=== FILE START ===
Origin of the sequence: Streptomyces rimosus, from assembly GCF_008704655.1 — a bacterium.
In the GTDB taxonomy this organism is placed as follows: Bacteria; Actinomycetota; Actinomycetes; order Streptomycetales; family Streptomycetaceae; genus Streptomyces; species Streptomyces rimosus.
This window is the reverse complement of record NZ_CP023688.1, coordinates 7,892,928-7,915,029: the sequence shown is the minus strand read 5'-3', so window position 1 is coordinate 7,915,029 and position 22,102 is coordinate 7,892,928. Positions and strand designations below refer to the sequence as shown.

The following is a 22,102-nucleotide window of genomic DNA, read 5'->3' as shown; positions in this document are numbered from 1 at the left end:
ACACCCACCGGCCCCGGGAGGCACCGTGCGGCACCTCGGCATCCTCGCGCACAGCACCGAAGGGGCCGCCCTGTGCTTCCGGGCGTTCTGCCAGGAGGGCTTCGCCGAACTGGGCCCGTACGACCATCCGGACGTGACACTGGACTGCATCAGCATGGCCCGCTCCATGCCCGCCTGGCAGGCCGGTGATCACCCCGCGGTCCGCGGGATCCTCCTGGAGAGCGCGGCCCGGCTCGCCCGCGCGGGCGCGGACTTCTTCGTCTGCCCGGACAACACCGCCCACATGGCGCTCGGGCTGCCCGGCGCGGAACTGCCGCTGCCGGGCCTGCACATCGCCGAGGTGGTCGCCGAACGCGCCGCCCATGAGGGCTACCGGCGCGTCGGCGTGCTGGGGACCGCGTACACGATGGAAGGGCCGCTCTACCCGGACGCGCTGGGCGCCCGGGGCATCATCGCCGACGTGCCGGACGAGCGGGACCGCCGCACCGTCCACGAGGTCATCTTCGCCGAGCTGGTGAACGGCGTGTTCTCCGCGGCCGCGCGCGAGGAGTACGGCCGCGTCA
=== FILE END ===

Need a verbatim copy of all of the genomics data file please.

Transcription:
Origin of the sequence: Streptomyces rimosus, from assembly GCF_008704655.1 — a bacterium.
In the GTDB taxonomy this organism is placed as follows: Bacteria; Actinomycetota; Actinomycetes; order Streptomycetales; family Streptomycetaceae; genus Streptomyces; species Streptomyces rimosus.
This window is the reverse complement of record NZ_CP023688.1, coordinates 7,892,928-7,915,029: the sequence shown is the minus strand read 5'-3', so window position 1 is coordinate 7,915,029 and position 22,102 is coordinate 7,892,928. Positions and strand designations below refer to the sequence as shown.

The following is a 22,102-nucleotide window of genomic DNA, read 5'->3' as shown; positions in this document are numbered from 1 at the left end:
ACACCCACCGGCCCCGGGAGGCACCGTGCGGCACCTCGGCATCCTCGCGCACAGCACCGAAGGGGCCGCCCTGTGCTTCCGGGCGTTCTGCCAGGAGGGCTTCGCCGAACTGGGCCCGTACGACCATCCGGACGTGACACTGGACTGCATCAGCATGGCCCGCTCCATGCCCGCCTGGCAGGCCGGTGATCACCCCGCGGTCCGCGGGATCCTCCTGGAGAGCGCGGCCCGGCTCGCCCGCGCGGGCGCGGACTTCTTCGTCTGCCCGGACAACACCGCCCACATGGCGCTCGGGCTGCCCGGCGCGGAACTGCCGCTGCCGGGCCTGCACATCGCCGAGGTGGTCGCCGAACGCGCCGCCCATGAGGGCTACCGGCGCGTCGGCGTGCTGGGGACCGCGTACACGATGGAAGGGCCGCTCTACCCGGACGCGCTGGGCGCCCGGGGCATCATCGCCGACGTGCCGGACGAGCGGGACCGCCGCACCGTCCACGAGGTCATCTTCGCCGAGCTGGTGAACGGCGTGTTCTCCGCGGCCGCGCGCGAGGAGTACGGCCGCGTCA